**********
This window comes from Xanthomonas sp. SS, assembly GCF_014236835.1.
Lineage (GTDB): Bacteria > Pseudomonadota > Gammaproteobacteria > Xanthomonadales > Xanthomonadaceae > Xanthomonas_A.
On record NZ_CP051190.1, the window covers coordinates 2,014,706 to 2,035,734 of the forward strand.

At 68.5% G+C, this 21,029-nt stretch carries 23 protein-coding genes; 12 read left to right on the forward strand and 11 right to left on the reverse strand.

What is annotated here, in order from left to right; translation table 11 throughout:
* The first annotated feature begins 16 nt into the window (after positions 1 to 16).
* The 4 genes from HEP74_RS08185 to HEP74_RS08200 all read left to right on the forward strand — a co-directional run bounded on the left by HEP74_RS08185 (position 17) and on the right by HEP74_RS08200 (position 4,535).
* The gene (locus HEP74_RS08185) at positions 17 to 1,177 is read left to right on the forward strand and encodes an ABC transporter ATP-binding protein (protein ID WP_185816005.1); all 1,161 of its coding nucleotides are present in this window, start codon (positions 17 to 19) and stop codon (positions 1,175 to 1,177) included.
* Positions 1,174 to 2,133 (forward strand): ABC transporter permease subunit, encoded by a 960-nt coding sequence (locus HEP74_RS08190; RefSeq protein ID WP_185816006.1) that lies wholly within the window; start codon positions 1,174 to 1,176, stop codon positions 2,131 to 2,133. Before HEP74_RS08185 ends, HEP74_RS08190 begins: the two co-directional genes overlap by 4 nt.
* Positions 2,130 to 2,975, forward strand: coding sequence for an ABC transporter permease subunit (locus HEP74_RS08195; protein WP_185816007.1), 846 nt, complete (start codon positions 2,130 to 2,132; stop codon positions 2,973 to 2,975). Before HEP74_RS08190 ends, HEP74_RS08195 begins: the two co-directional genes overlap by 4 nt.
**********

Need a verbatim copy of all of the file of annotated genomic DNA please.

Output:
This window comes from Xanthomonas sp. SS, assembly GCF_014236835.1.
Lineage (GTDB): Bacteria > Pseudomonadota > Gammaproteobacteria > Xanthomonadales > Xanthomonadaceae > Xanthomonas_A.
On record NZ_CP051190.1, the window covers coordinates 2,014,706 to 2,035,734 of the forward strand.

At 68.5% G+C, this 21,029-nt stretch carries 23 protein-coding genes; 12 read left to right on the forward strand and 11 right to left on the reverse strand.

What is annotated here, in order from left to right; translation table 11 throughout:
* The first annotated feature begins 16 nt into the window (after positions 1 to 16).
* The 4 genes from HEP74_RS08185 to HEP74_RS08200 all read left to right on the forward strand — a co-directional run bounded on the left by HEP74_RS08185 (position 17) and on the right by HEP74_RS08200 (position 4,535).
* The gene (locus HEP74_RS08185) at positions 17 to 1,177 is read left to right on the forward strand and encodes an ABC transporter ATP-binding protein (protein ID WP_185816005.1); all 1,161 of its coding nucleotides are present in this window, start codon (positions 17 to 19) and stop codon (positions 1,175 to 1,177) included.
* Positions 1,174 to 2,133 (forward strand): ABC transporter permease subunit, encoded by a 960-nt coding sequence (locus HEP74_RS08190; RefSeq protein ID WP_185816006.1) that lies wholly within the window; start codon positions 1,174 to 1,176, stop codon positions 2,131 to 2,133. Before HEP74_RS08185 ends, HEP74_RS08190 begins: the two co-directional genes overlap by 4 nt.
* Positions 2,130 to 2,975, forward strand: coding sequence for an ABC transporter permease subunit (locus HEP74_RS08195; protein WP_185816007.1), 846 nt, complete (start codon positions 2,130 to 2,132; stop codon positions 2,973 to 2,975). Before HEP74_RS08190 ends, HEP74_RS08195 begins: the two co-directional genes overlap by 4 nt.